The 15 Loudest Toys That Can Damage Kids’ Hearing
Some toys have noise levels that aren’t just annoying for parents, but unsafe for kids.
The Arizona Commission for the Deaf and Hard of Hearing (ACDHH) tested some of the hottest toys on the market this Holiday season to help parents be aware of which loud toys to watch out for as they’re shopping for gifts.
Several favorites made the list, including the Disney Frozen II Sing-Along Boombox for children 3 years of age and older. Its volume registers at about 109 decibels.
“Anything over 85 decibels can damage the hearing,” said Michele Michaels, the commission’s hearing healthcare program manager.
Sounds louder than 100 decibels can damage hearing in less than 15 minutes, according to the ACDHH.
She said often children don’t place toys at arm’s length as is recommended.
“A lot of times they will put them up next to their ear,” she said. “They like to hear the sound over and over. That repeated exposure to loud noise creates a hearing loss.”
ACDHH came up with its list of the top 15 noisy toys by measuring the decibels a toy’s speaker reaches when it’s placed next a child’s ear.
Top 15 Noisiest Toys listed in dB order:
- Basic Fun Galaga Mini Arcade, age 8+, 114.7 dB
- Disney Frozen II Microphone, age 3+, 114 dB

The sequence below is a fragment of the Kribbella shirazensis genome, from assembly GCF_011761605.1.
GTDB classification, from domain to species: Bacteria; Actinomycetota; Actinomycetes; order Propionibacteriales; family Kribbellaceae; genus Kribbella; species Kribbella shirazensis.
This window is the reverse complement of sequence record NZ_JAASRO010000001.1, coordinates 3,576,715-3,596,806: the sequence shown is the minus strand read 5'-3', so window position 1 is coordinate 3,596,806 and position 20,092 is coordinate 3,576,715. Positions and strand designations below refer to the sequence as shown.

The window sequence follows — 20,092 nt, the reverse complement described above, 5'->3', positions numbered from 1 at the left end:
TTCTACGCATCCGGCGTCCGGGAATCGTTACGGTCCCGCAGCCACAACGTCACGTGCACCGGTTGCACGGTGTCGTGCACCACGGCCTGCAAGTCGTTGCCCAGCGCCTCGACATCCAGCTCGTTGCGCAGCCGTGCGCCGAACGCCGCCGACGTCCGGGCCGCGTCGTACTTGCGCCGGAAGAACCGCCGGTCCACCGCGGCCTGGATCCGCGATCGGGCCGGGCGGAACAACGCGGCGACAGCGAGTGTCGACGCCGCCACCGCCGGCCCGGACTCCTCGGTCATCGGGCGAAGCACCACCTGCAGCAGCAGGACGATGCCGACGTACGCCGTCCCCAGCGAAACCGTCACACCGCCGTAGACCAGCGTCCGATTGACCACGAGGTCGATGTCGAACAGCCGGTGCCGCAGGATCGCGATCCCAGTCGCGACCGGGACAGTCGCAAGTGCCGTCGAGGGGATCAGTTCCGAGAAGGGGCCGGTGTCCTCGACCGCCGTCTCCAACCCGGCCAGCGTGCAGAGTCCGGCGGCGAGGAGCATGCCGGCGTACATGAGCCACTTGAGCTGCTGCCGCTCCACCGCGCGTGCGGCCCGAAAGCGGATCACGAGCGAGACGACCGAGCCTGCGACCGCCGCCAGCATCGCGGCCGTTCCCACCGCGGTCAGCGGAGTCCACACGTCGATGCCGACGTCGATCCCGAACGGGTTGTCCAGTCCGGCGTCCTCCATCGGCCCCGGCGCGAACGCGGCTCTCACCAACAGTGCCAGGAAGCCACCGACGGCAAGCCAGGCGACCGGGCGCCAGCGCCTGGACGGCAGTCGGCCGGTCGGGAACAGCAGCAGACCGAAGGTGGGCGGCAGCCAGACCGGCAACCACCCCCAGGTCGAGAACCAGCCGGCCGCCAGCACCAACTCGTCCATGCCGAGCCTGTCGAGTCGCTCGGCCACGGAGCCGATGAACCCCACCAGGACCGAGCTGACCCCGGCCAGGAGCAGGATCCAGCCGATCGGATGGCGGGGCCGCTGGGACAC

- Maxx Action Long Haul Vehicle Transport, age 3+, 111.9 dB
- Disney Frozen II Sing-Along Boombox, age 3+, 108.8 dB
- B. Toys Woofer Hound Dog Guitar, age 2+, 106.2 dB
- Baby Einstein Discovering Music Activity Table, age 6 months+, 105.3 dB
- PAW Patrol Ultimate Fire Truck, age 3+, 104.6 dB
- Fisher-Price Laugh & Learn Light-Up Learning Vacuum, age 12 months +, 104 dB
- Disney Lion King Sing-Along Boombox, age 3+, 103.5 dB
- B. Toys Meowsic Keyboard, age 2+, 103.4 dB
- Vtech Touch & Teach Elephant, age 12 months+, 102.7 dB
- Little Tikes Gas ‘n Go Mower, age 18 months +, 102.2 dB
- Jurassic World Velociraptor Chomp ‘n Roar Mask, age 6+, 101.1 dB
- Leap Frog Magic Adventures Globe, age 5+, 100.1 dB
- Vtech Sort & Discover Drum, age 6 months+, 98.8 dB
Michaels has several tips for parents on how their children can safely play with loud toys they may already have.
She said parents can take the batteries out or put tape over the toy’s speaker. She also recommended limiting the toy’s usage or checking to see if the toy’s volume can be lowered.
Michaels added parents can also download an app that measures a toy’s noise level.
Click here to learn more about the ACDHH.